Before the rise of Tinder and OKCupid, back in the days when banging our friends didn’t require a Facebook account, there was speed dating.
Essentially, a session of heterosexual speed dating involves a group of women sitting around in a circle and a group of men who rotate around them. Everyone gets a chance to meet (and flirt); and successful pairings are given contact info to try their luck in the “real world.”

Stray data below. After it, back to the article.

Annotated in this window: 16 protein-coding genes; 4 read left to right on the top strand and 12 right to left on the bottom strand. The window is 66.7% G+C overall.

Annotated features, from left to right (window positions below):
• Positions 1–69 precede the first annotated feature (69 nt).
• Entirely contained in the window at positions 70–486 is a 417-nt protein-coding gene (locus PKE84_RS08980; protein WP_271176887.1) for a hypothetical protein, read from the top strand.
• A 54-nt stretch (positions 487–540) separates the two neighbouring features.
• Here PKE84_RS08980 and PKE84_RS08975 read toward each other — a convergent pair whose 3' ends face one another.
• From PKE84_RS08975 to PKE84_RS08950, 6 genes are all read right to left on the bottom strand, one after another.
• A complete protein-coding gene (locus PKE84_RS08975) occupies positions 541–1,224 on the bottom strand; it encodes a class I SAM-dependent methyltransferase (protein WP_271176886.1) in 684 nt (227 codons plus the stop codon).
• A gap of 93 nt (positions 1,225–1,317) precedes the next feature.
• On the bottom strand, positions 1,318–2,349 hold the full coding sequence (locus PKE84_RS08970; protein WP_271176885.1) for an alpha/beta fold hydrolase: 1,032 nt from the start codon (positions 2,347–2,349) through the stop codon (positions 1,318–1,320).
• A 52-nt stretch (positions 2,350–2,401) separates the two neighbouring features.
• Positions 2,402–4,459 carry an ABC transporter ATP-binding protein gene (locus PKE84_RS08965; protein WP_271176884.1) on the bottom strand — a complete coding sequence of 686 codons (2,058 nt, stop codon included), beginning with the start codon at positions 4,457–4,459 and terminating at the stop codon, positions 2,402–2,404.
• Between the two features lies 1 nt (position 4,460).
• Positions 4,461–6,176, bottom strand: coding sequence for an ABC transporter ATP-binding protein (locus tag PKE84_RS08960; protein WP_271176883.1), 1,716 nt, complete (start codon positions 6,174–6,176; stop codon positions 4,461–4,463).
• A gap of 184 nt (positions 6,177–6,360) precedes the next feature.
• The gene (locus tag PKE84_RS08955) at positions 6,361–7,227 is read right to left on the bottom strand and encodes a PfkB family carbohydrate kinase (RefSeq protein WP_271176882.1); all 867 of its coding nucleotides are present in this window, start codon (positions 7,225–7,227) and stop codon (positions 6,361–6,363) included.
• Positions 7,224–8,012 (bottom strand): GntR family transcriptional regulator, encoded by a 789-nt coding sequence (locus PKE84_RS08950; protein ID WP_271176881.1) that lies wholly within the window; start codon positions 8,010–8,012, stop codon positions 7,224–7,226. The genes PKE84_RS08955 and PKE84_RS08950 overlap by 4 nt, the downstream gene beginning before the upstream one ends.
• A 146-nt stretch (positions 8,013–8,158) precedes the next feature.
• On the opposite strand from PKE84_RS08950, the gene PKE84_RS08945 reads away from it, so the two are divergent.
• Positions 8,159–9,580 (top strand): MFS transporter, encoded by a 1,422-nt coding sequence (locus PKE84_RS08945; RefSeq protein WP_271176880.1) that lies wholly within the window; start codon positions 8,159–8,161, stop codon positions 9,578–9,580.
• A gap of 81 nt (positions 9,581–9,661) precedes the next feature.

Speed dating is useful for obvious reasons, like sharing horror stories about inappropriate participants. But, for two Stanford researchers, speed dating also provides rich material for analyzing the science behind romance and attraction. According to their findings, there are a few key elements of the standard four-minute speed date that consistently predict whether two people will hit it off or head for the hills — even outside of the speed-dating arena. Some of the results are a no-brainer (women like men who are interested in them), while others are less intuitive (who knew asking too many questions was a faux pas?).